According to a statement from the VCEC:
“The Commission is required to provide a final report to the Victorian Treasurer. The Government then chooses when it will release the report. The Order-in-Council which established the Commission specifies that the Treasurer should publicly release the final report, and the Government’s response, within six months.”
“Within six months” means changes to the program could be announced at any time from this point on. At the time of writing, the Victorian Department of Treasury and Finance website gives no specifics as to when the report will be made available to the public or when any changes may be announced.
The VCEC says it “is unable to provide information or advice on current or future FiT arrangements”; however, a draft VCEC recommendation in May suggested only a 6 – 8c per kilowatt hour benefit for new applicants, plus whatever additional rate solar households are able negotiate with their electricity retailer.
A guaranteed 6 – 8c credit or payment for surplus solar electricity generated, if part of the final recommendation and implemented, would be far less than the possible 33c that is available to households acquiring a system now (25c per kilowatt hour + up to 8c electricity retailer contribution).
Eligible households signing up the current Transitional Feed-in Tariff (TFiT) program before any changes come into effect will receive the guaranteed rate until the end of 2016.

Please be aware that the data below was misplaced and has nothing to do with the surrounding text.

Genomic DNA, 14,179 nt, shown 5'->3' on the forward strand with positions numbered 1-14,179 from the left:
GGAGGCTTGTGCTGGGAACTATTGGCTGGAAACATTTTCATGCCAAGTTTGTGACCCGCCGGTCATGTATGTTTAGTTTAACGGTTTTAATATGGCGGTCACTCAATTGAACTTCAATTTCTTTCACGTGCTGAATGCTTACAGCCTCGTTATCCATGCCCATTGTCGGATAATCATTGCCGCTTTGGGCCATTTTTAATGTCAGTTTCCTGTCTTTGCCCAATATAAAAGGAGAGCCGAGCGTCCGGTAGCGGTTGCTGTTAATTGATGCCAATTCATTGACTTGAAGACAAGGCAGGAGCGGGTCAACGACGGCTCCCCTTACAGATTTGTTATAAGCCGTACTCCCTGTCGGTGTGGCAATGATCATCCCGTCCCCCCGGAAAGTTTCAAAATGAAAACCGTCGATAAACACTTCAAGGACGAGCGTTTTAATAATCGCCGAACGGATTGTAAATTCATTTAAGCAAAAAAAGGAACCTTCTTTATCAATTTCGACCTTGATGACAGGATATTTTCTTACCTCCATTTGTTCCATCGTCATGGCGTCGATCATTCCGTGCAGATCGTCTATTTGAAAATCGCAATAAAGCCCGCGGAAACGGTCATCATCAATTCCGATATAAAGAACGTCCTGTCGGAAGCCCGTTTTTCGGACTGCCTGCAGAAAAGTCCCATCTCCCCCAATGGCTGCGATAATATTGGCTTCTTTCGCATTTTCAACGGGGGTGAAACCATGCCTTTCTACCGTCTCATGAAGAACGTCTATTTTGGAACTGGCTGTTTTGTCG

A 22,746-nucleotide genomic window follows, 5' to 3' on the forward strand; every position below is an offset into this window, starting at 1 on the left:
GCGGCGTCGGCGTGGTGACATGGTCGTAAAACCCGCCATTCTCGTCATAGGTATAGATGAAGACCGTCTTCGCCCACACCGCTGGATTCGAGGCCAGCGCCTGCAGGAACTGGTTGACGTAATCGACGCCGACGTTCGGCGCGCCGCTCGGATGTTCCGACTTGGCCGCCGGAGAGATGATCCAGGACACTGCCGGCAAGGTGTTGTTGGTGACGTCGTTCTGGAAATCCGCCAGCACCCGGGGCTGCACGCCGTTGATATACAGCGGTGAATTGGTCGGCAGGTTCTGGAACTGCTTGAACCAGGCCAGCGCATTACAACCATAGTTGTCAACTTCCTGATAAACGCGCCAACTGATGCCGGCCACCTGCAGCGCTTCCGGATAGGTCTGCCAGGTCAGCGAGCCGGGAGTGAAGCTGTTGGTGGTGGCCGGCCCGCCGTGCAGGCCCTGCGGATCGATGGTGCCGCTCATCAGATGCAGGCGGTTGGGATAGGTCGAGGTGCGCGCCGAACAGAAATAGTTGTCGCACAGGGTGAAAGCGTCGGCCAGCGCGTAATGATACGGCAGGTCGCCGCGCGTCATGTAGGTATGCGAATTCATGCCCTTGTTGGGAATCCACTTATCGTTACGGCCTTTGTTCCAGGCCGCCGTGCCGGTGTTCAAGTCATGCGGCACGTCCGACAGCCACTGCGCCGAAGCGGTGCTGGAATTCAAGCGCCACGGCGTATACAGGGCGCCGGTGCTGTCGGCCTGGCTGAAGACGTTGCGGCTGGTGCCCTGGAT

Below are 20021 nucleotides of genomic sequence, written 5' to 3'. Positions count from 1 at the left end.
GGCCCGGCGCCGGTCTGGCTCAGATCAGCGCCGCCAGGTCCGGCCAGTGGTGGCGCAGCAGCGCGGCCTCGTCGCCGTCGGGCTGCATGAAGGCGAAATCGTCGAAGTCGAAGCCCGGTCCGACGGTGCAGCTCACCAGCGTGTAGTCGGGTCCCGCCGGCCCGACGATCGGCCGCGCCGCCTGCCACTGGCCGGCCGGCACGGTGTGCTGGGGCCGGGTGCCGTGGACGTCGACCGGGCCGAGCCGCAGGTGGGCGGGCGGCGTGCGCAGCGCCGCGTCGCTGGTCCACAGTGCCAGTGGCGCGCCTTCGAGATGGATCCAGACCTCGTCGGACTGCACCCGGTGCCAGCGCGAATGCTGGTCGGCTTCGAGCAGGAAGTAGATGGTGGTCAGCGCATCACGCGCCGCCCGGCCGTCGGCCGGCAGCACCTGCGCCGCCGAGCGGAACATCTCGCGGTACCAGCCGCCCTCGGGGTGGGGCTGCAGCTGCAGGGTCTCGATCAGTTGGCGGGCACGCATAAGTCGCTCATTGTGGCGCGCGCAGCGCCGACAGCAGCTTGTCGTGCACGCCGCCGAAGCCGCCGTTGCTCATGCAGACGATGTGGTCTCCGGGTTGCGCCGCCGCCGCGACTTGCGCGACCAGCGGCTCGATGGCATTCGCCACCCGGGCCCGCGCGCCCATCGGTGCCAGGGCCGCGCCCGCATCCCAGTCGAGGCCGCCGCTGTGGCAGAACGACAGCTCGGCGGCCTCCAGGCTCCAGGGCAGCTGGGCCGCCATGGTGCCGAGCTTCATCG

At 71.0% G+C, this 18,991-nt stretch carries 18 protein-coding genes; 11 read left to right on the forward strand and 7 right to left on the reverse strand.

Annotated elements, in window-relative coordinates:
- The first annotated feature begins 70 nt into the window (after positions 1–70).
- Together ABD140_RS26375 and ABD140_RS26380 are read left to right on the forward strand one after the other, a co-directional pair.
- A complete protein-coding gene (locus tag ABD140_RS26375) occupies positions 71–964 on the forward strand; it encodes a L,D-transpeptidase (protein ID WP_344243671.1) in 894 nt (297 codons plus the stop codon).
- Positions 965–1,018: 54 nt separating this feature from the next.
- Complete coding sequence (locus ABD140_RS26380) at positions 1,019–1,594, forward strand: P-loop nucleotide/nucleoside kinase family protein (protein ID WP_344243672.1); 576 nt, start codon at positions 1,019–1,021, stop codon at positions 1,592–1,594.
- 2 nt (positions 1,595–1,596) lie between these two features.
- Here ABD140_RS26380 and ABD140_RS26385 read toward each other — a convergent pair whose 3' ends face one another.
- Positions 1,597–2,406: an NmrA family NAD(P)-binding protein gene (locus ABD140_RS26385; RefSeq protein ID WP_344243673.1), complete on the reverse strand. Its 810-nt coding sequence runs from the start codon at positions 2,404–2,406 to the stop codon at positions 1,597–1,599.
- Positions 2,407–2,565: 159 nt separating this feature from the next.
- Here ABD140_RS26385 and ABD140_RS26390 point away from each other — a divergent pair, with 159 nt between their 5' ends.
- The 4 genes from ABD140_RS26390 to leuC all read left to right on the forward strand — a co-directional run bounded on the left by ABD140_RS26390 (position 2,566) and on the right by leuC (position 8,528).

Another trigger that could end the TFIT program for new applicants with short or no notice relates to a 75MW cap for the program; a quota that may be very close to being reached.
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Victorians considering going solar should note there have been instances in the past where solar incentives in Australia have been subject to “sudden death” announcements; providing little or no warning of changes. Even when notice is given, many choose to leave acquiring a solar power system until the last minute; causing a rush that results in some missing out as solar providers become overwhelmed with enquiries.
With Victorians enduring two major electricity price hikes in the past 12 months, the case for making the switch to solar has grown stronger. By the end of March, approximately 128,013 solar panel systems were installed in the state.
A good quality entry-level 1.52kW solar power system installed in Melbourne can generate electricity bill savings of up to $600 a year under current feed in incentive arrangements. A 3kW solar array can save around $1,140 per year and a 5kW system approximately $1,900.